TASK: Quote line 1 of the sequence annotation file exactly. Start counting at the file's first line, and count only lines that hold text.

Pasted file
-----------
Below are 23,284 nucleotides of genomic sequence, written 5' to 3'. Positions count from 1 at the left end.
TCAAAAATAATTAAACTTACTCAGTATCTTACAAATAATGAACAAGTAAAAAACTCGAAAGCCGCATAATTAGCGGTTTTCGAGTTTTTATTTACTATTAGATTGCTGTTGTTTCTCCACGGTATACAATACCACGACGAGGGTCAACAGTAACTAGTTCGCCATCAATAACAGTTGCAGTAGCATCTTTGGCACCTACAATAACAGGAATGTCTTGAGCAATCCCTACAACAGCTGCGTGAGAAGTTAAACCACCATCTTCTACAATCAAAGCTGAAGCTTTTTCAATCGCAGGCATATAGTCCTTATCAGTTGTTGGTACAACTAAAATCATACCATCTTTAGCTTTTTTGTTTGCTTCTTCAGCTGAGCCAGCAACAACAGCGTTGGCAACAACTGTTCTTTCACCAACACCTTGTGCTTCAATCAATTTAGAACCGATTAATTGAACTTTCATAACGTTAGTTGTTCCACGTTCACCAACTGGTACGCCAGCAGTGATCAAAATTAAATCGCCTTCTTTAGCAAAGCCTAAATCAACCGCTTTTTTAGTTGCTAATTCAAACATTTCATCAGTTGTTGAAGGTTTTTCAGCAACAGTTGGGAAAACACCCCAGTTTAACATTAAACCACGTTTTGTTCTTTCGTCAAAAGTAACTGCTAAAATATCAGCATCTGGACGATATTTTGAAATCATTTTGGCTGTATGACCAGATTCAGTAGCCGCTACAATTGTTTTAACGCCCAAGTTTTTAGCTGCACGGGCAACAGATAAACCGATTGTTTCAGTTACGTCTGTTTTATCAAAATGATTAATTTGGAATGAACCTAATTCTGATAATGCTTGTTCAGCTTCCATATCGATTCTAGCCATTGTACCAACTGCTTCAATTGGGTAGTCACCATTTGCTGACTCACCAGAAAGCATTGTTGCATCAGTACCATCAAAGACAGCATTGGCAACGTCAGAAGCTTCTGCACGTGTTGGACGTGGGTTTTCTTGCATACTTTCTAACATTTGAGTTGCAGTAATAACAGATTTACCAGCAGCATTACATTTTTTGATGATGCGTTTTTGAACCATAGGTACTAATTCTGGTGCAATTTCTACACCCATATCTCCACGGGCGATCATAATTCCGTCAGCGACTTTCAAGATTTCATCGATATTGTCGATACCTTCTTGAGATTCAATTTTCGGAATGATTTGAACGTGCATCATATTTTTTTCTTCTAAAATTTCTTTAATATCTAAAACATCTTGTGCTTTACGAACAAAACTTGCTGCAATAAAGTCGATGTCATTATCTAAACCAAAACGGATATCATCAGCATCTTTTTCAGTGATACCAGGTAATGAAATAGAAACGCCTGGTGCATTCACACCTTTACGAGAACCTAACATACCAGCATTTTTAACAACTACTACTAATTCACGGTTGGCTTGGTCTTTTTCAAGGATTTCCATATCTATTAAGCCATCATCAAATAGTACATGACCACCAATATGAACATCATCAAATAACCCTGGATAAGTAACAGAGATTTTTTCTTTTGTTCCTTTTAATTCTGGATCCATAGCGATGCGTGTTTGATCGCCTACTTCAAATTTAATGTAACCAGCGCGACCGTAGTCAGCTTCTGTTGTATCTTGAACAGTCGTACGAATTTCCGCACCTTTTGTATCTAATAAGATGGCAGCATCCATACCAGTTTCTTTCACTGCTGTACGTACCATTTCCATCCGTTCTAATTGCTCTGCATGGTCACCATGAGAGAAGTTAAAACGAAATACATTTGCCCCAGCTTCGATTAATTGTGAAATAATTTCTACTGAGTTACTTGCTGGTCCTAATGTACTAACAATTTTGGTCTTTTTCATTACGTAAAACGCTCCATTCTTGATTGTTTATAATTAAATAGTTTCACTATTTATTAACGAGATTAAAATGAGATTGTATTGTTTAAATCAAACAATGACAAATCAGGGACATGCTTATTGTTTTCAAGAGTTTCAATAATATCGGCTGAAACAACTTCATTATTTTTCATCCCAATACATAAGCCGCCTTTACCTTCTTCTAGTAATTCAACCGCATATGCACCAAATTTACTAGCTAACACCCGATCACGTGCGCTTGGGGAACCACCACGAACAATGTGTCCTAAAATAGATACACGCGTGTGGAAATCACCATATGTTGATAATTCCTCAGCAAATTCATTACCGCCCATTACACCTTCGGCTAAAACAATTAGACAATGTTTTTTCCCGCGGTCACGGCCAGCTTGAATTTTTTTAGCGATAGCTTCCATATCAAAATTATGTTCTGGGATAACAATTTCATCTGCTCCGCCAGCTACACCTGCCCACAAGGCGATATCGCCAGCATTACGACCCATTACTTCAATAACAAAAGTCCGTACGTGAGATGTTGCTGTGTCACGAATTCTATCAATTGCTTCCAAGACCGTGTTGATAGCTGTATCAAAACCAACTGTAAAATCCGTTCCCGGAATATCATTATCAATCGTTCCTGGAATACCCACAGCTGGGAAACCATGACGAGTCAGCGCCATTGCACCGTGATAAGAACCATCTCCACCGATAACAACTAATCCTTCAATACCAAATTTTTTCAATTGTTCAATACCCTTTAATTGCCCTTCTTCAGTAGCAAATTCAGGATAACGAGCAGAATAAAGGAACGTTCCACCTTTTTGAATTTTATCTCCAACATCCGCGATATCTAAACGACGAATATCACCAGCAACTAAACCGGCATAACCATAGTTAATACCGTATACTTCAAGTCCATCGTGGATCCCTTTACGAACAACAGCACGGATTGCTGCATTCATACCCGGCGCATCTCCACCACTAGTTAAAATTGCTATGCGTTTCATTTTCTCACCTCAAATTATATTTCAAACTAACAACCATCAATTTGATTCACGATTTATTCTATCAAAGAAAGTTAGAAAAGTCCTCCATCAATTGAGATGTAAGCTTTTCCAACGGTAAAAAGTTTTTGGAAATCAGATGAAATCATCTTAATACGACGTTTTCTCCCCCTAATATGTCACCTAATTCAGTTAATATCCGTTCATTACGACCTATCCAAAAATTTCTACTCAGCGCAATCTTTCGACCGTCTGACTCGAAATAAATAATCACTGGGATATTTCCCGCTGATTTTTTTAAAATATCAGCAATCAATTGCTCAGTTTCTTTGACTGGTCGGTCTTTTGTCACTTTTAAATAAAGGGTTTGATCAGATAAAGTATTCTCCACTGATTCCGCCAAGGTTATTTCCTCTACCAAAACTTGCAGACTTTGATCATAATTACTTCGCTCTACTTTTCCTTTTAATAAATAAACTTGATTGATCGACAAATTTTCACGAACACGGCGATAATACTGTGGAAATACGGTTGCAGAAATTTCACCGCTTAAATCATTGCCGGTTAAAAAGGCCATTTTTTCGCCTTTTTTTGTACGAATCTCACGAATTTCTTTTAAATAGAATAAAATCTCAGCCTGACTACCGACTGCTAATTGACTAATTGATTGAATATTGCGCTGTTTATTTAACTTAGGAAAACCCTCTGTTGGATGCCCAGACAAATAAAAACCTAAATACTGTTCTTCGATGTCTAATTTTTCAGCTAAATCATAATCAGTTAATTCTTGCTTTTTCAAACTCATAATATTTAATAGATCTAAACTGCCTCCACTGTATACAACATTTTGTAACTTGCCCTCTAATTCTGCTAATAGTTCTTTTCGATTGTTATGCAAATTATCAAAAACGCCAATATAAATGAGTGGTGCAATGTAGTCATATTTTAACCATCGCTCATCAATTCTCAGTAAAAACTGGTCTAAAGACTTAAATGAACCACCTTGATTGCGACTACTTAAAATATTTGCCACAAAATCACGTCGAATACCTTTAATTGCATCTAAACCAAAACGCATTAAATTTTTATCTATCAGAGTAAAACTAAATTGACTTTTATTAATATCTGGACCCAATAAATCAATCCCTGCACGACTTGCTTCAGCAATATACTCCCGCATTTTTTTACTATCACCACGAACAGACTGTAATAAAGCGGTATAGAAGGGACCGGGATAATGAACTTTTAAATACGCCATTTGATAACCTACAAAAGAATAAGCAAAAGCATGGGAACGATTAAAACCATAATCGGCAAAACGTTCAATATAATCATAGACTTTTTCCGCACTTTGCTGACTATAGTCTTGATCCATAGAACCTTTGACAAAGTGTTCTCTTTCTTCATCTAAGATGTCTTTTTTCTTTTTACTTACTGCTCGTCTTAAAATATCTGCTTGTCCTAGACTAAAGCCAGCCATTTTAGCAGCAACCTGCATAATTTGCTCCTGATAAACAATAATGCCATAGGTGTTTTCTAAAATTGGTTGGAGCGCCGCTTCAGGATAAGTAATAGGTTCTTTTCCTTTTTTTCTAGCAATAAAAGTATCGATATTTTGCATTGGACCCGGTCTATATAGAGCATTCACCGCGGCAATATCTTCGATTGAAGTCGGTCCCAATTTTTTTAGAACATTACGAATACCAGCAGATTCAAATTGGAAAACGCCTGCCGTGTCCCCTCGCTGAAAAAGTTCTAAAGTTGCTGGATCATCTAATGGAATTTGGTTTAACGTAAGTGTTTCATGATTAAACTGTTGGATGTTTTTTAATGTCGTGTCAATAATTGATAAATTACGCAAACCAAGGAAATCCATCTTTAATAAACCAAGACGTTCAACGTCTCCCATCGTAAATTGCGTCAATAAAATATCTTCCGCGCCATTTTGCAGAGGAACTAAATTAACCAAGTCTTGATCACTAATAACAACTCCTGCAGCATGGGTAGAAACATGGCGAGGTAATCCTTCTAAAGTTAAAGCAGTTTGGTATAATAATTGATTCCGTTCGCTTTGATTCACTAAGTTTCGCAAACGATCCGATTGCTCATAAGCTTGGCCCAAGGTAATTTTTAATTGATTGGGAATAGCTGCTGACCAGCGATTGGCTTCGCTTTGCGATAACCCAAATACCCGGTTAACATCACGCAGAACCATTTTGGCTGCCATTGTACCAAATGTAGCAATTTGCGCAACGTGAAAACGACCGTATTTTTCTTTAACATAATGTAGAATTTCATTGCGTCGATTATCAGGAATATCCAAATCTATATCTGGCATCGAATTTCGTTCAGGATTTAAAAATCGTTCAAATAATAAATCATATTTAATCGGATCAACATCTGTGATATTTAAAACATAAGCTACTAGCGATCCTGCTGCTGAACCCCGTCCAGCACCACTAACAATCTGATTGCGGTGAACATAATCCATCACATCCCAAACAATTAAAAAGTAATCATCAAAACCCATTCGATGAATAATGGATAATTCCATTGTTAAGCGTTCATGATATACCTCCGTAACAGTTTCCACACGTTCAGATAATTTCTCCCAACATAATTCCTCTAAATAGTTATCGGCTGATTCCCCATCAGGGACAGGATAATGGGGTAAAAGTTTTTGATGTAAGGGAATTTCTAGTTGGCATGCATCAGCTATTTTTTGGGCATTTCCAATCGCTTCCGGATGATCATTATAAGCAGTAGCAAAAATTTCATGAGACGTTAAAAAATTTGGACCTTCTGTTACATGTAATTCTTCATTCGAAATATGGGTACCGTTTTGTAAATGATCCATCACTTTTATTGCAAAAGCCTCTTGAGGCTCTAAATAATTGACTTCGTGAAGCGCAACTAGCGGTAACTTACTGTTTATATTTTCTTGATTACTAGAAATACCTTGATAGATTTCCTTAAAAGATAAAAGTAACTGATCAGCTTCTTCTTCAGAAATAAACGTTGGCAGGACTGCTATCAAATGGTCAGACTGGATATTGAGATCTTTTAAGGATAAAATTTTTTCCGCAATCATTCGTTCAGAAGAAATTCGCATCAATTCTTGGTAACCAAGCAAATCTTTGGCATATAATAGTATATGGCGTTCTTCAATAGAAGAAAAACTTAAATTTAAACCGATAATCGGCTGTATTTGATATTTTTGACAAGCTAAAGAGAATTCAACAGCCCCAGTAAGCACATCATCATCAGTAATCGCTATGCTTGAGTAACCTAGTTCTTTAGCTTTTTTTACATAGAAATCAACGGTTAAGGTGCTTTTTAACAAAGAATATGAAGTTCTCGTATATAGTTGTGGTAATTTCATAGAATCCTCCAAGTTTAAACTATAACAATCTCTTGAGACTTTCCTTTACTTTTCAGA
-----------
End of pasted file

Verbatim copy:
Below are 23,284 nucleotides of genomic sequence, written 5' to 3'. Positions count from 1 at the left end.